Consumers in states that are burdened by predatory payday lending are reeling from today’s announcement that the Consumer Financial Protection Bureau (CFPB) plans to gut its 2017 Payday Lending rule. Fortunately, Colorado recently put in place the most effective protection, a 36% cap on annual interest rates for payday loans, because of the recent overwhelming passage of Proposition 111, by Colorado residents.

This proposal is yet another of the many anti-consumer actions taken by the current administration to support the interest of predatory payday lenders over the interest of America’s consumers. Our state, which recognizes the danger of the debt trap, has in place the strongest law possible to protect against predatory lending—a usury cap,” a fact confirmed in my capacity as the state chair of the Colorado chapter of the National Association of Consumer advocates. In states with no protection against the debt trap, payday and car title lenders ensnare people in loans with 300% or 400% interest, leading to significant financial distress. It is vital that Colorado legislators continue to support our 36% usury cap, as this is the most effective and efficient available deterrent to predatory lending.

The CFPB is not legally authorized to cap interest rates, so the 2017 rule was designed to protect consumers by requiring lenders to make affordable loans – loans that borrowers can pay back without taking out another loan in order to cover living expenses. This ability-to-repay standard was expected to reduce the harms of predatory lending across the nation overall by disrupting the payday and car title lending business model, which depends on trapping borrowers in cycles of unaffordable debt.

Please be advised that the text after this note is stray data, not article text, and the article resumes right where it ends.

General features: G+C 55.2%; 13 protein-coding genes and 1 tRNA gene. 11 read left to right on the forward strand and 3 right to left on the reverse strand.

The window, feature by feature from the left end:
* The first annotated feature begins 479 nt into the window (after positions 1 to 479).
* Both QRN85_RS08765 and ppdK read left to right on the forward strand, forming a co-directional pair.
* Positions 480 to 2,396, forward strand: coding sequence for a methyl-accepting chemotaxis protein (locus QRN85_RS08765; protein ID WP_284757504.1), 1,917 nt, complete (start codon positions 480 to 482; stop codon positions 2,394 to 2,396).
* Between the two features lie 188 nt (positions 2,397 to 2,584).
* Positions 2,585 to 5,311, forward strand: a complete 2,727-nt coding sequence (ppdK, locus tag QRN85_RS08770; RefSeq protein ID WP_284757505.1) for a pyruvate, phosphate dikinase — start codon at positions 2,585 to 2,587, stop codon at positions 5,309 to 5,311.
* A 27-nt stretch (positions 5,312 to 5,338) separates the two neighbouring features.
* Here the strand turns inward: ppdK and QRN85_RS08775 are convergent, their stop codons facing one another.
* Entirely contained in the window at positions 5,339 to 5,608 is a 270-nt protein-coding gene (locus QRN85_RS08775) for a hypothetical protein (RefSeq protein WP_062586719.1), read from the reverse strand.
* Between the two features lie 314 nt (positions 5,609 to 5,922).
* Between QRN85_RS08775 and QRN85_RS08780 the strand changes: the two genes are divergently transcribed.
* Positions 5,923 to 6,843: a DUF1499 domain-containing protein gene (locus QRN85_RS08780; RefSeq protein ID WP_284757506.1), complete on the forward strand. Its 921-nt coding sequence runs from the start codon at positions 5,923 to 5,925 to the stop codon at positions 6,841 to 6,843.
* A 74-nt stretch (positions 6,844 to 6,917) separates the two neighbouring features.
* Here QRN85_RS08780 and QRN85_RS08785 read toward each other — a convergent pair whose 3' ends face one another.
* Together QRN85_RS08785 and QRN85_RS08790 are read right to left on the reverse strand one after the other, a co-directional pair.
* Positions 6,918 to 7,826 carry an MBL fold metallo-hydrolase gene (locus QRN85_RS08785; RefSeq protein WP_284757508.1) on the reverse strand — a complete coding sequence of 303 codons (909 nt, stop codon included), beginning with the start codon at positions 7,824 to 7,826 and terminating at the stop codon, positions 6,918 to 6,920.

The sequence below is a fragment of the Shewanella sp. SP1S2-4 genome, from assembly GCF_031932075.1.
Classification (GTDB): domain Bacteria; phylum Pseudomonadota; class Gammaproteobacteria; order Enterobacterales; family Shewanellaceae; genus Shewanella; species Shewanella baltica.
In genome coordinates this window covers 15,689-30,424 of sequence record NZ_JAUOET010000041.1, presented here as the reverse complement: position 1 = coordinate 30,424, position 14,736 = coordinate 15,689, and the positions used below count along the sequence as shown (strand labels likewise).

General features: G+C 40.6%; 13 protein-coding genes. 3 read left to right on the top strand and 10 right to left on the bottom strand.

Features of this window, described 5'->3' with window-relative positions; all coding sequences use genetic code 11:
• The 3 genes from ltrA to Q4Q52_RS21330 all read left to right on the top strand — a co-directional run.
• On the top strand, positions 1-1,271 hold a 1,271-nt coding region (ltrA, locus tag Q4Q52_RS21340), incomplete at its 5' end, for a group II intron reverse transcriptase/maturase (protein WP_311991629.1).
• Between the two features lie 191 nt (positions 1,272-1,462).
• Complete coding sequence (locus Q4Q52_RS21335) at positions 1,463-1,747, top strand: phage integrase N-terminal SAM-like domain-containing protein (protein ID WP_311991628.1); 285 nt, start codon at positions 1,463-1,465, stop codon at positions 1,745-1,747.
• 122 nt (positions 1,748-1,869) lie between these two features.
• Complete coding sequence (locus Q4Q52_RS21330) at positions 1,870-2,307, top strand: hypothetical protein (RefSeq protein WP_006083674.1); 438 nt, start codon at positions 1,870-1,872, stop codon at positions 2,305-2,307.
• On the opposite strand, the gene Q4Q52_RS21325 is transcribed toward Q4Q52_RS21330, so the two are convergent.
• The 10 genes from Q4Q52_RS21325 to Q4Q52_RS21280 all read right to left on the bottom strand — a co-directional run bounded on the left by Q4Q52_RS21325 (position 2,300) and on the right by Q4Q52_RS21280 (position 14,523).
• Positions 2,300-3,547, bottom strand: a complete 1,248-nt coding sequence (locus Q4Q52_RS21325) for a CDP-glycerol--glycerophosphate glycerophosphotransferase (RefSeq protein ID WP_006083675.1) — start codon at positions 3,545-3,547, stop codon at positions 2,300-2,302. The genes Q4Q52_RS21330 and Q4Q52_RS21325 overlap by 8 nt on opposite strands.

Sadly, the ability-to-repay provision is now under attack, as the CFPB under the current administration, acting in payday lenders’ interest, moves to undo protections built on 5 years of research, data collection, field hearings, and public comments, even though no new evidence supporting repealing the rule has come to light.

Payday and car title lenders have a long history of exploiting loopholes where they can find them and creating more loopholes if they can. State usury caps prevent this exploitation. The rate cap also ensures that borrowers are protected against the harms of these high-cost loans regardless of whether they are structured as short-term or long-term loans.

Consumer advocates in Colorado are proud to be among the 16 states plus D.C. that offer our residents the strongest protections against predatory payday lending. We encourage and support ongoing efforts in states around the country and at the federal level to defend the CFPB rule in its original form and put additional protections in place that will eliminate, once-and-for-all, the scourge of predatory payday and car title lending.